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George Michael had his own cultural revolution in China
December 26, 2016 / 12:06 PM / 10 months ago

George Michael had his own cultural revolution in China

British pop singer George Michael performs during his concert as part of his 25 Live European tour at the OAKA Stadium in Athens, July 26, 2007. REUTERS/John Kolesidis/Files

BEIJING (Reuters) - It was strangely muted when George Michael, as part of the British pop duo Wham!, took the stage at the Workers Gymnasium in Beijing in April 1985, recalled one of those who attended that now legendary first Western pop act in Communist China.

Around 15,000 concert-goers watched Michael and bandmate Andrew Ridgeley sing hits such as “Careless Whisper” and “Wake Me Up Before You Go Go” – as police grimly stared at them.

“I’d never seen so many police in my life,” Mao Danqing, a now well-known Chinese writer who attended the concert, told Reuters on Monday.

    The security presence was so intimidating people were too timid to make any noise during the songs, Mao said.

    “When you see that many police you feel terrified. Everyone sat in separate sections and each section had police lined up in front, facing the crowd,” Mao said.

Michael, who became one of the pop idols of the 1980s with Wham! and then forged a career as a successful solo artist with sometimes sexually provocative lyrics, died at his home in England on Sunday. He was 53.

CHINA OPENING UP

    China maintained strict controls on Western music and film in the 1980s, just a few years after adopting historic economic reforms in 1978 following the chaos of the Cultural Revolution. The music of Wham! and their contemporaries remained banned and authorities tightly controlled reports of the concert.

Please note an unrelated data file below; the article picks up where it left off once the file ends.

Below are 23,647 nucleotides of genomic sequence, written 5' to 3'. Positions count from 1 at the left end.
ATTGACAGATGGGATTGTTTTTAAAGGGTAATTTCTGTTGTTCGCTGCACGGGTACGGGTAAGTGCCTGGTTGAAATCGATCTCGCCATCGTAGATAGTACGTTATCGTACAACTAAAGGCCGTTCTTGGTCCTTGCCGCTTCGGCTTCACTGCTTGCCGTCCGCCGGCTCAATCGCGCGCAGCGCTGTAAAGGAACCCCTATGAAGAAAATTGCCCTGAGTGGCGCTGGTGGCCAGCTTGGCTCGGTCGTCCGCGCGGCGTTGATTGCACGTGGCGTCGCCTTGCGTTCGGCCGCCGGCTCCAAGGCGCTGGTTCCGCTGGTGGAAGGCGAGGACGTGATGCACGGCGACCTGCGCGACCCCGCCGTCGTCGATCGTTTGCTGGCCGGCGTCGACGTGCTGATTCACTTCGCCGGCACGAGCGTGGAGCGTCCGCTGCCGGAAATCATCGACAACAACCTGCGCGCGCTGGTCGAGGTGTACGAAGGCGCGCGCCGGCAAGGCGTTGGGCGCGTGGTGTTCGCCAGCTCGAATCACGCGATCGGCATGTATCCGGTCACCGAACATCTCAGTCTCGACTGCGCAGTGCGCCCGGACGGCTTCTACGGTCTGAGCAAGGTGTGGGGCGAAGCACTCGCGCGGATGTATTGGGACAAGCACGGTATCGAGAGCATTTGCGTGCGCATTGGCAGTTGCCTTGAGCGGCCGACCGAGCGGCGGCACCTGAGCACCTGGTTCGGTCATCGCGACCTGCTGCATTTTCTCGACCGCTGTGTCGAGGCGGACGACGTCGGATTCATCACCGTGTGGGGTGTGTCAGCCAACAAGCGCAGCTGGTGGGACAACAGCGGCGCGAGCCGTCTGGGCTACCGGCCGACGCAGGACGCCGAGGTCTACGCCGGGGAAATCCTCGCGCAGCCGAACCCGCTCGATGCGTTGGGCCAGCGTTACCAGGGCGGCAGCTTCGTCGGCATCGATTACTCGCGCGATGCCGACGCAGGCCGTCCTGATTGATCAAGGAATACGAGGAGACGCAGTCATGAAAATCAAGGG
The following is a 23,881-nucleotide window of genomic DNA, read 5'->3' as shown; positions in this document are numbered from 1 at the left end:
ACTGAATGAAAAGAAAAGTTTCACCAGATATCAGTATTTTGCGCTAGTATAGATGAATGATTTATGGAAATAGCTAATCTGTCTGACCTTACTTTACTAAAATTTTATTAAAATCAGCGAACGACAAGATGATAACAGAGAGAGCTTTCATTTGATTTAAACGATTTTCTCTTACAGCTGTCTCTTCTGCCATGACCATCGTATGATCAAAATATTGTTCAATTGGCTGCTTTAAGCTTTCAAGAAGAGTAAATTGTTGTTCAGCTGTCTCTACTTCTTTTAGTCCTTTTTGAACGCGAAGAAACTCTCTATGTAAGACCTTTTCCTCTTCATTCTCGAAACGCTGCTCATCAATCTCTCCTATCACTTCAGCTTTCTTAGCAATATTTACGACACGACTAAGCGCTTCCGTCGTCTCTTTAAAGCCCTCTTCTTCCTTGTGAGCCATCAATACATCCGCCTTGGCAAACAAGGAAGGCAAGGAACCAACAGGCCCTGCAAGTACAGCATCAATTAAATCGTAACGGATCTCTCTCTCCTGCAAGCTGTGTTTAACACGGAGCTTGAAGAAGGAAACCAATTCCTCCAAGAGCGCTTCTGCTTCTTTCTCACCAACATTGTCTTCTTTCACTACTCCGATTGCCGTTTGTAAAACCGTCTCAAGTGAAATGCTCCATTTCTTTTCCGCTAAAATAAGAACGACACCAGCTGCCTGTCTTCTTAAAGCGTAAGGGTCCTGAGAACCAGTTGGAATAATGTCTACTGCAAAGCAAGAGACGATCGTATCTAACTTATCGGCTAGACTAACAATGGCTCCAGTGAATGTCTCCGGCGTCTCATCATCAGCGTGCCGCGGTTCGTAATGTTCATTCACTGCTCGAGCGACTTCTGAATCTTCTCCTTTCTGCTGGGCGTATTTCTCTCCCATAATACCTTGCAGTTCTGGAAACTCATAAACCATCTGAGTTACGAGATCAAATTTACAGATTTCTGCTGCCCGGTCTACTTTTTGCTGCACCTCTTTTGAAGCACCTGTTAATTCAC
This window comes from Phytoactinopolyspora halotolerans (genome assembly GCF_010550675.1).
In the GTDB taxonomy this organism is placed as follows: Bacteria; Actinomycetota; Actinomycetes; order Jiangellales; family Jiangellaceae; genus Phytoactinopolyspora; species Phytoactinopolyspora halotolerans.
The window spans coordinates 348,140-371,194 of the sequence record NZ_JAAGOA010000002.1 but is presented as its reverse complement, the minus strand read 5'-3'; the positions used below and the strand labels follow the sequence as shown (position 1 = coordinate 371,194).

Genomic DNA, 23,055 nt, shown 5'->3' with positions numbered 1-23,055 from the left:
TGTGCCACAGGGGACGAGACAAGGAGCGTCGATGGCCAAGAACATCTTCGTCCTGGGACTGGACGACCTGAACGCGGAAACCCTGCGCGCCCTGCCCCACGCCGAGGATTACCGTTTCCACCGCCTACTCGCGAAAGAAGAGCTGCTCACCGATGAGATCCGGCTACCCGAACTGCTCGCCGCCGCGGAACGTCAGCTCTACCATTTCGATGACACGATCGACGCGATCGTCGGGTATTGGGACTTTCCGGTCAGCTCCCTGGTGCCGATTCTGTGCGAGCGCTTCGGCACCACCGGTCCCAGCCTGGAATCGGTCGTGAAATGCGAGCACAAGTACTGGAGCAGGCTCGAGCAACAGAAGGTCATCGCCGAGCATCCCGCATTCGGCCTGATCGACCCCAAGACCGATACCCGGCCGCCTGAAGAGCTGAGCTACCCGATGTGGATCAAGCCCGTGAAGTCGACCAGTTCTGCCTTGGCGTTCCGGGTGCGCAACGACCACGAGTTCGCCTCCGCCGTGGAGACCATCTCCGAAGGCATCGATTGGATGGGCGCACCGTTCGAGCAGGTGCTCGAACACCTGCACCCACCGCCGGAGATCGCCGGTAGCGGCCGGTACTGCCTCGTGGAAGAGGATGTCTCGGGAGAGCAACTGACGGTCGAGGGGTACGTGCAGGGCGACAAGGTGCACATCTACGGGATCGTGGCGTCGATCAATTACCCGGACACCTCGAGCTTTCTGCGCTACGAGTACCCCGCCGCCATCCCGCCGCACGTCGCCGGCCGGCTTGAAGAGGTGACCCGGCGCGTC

The group’s manager at the time, Simon Napier-Bell, said it took 18 months to negotiate the two performances on Wham!’s two-week tour - the other concert was in Guangzhou.

Napier-Bell said in a book published on the 20th anniversary of the tour, “I‘m Coming to Take You to Lunch”, that he undermined Queen’s candidacy for the tour by presenting Michael as a more “wholesome” alternative to Queen’s frontman, Freddie Mercury. The book’s title was a reference to Napier-Bell’s relentless wooing of Chinese authorities with lunch meetings.

British singer George Michael poses for photographers before a news conference at the Royal Opera House in central London May 11, 2011. REUTERS/Stefan Wermuth/Files

A film documenting the tour called “Foreign Skies: Wham! in China” is available on YouTube. It shows Michael and Ridgeley getting chased by photographers along the Great Wall, chatting about cricket at a British Embassy cocktail reception, touring a traditional market and playing an impromptu game of soccer.

    Mao, the Chinese writer, received his concert ticket from his university – one of several that were given allocations of tickets for students studying literature.

  ”We were like blank pages back then. I’d never seen anything like this before in my life,” said Mao, who said he was seated behind students from North Korea.

“In front of me, the foreign students jumped up to dance, the police quickly came and told them to sit down,” Mao said.

‘HE CHANGED CHINA’

    Despite the tense atmosphere, the Beijing concert has since become legendary among China’s rock royalty.

    “They certainly had an impact on China,” said Kaiser Kuo, the front man of a popular Chinese metal band in the 1980s called the Tang Dynasty. “Everyone knew Wham! songs, even people who would go on to play music that diverged starkly from pop.”

    Chinese took to social media on Monday to mourn Michael, whose 1984 hit “Careless Whisper” was particularly popular in China.

    “That performance marked the beginning of China’s opening up its gate (to Western music),” said one user. “He changed China!”

Michael said in music video for the release of Wham!’s single “Freedom” in 1985 that “nobody had any idea what to expect from Chinese audiences”.

“I did feel that although we were very privileged to actually be put in the position, that we were acting as ambassadors of a sort.”

Reporting by Cate Cadell; Editing by Bill Tarrant and Alex Richardson

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